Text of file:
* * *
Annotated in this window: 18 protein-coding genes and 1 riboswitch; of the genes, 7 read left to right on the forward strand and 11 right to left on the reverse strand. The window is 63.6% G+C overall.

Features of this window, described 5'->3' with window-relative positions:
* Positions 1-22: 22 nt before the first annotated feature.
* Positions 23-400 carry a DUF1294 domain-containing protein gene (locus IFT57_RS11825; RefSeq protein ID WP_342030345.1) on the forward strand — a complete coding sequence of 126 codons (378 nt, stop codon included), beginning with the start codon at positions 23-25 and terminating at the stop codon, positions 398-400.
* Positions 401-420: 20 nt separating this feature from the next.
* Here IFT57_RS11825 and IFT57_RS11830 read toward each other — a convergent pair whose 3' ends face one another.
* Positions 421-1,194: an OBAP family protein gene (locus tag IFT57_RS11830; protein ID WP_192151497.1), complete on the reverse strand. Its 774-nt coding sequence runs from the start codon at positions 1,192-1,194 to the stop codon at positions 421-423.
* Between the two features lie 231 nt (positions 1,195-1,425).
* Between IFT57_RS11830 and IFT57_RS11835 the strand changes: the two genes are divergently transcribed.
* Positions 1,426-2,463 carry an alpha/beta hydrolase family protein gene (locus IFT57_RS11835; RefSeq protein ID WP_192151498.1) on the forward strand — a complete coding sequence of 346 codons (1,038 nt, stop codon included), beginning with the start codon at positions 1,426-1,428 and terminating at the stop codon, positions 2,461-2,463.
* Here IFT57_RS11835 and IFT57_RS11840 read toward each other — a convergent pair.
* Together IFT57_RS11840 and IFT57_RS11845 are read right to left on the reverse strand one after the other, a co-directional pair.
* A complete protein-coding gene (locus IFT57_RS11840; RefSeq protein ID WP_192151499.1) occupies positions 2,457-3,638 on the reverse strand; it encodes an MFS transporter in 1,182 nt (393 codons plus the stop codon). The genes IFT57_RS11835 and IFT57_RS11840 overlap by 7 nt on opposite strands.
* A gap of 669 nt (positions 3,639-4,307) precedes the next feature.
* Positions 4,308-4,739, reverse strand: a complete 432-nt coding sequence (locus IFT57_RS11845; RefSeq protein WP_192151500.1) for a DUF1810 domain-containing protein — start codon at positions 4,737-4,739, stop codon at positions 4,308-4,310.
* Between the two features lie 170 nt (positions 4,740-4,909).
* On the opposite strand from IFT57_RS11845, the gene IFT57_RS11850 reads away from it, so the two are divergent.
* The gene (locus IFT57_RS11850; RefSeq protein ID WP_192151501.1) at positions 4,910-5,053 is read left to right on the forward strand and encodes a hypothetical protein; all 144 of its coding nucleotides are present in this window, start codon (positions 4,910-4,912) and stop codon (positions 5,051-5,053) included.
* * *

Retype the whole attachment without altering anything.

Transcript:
Annotated in this window: 18 protein-coding genes and 1 riboswitch; of the genes, 7 read left to right on the forward strand and 11 right to left on the reverse strand. The window is 63.6% G+C overall.

Features of this window, described 5'->3' with window-relative positions:
* Positions 1-22: 22 nt before the first annotated feature.
* Positions 23-400 carry a DUF1294 domain-containing protein gene (locus IFT57_RS11825; RefSeq protein ID WP_342030345.1) on the forward strand — a complete coding sequence of 126 codons (378 nt, stop codon included), beginning with the start codon at positions 23-25 and terminating at the stop codon, positions 398-400.
* Positions 401-420: 20 nt separating this feature from the next.
* Here IFT57_RS11825 and IFT57_RS11830 read toward each other — a convergent pair whose 3' ends face one another.
* Positions 421-1,194: an OBAP family protein gene (locus tag IFT57_RS11830; protein ID WP_192151497.1), complete on the reverse strand. Its 774-nt coding sequence runs from the start codon at positions 1,192-1,194 to the stop codon at positions 421-423.
* Between the two features lie 231 nt (positions 1,195-1,425).
* Between IFT57_RS11830 and IFT57_RS11835 the strand changes: the two genes are divergently transcribed.
* Positions 1,426-2,463 carry an alpha/beta hydrolase family protein gene (locus IFT57_RS11835; RefSeq protein ID WP_192151498.1) on the forward strand — a complete coding sequence of 346 codons (1,038 nt, stop codon included), beginning with the start codon at positions 1,426-1,428 and terminating at the stop codon, positions 2,461-2,463.
* Here IFT57_RS11835 and IFT57_RS11840 read toward each other — a convergent pair.
* Together IFT57_RS11840 and IFT57_RS11845 are read right to left on the reverse strand one after the other, a co-directional pair.
* A complete protein-coding gene (locus IFT57_RS11840; RefSeq protein ID WP_192151499.1) occupies positions 2,457-3,638 on the reverse strand; it encodes an MFS transporter in 1,182 nt (393 codons plus the stop codon). The genes IFT57_RS11835 and IFT57_RS11840 overlap by 7 nt on opposite strands.
* A gap of 669 nt (positions 3,639-4,307) precedes the next feature.
* Positions 4,308-4,739, reverse strand: a complete 432-nt coding sequence (locus IFT57_RS11845; RefSeq protein WP_192151500.1) for a DUF1810 domain-containing protein — start codon at positions 4,737-4,739, stop codon at positions 4,308-4,310.
* Between the two features lie 170 nt (positions 4,740-4,909).
* On the opposite strand from IFT57_RS11845, the gene IFT57_RS11850 reads away from it, so the two are divergent.
* The gene (locus IFT57_RS11850; RefSeq protein ID WP_192151501.1) at positions 4,910-5,053 is read left to right on the forward strand and encodes a hypothetical protein; all 144 of its coding nucleotides are present in this window, start codon (positions 4,910-4,912) and stop codon (positions 5,051-5,053) included.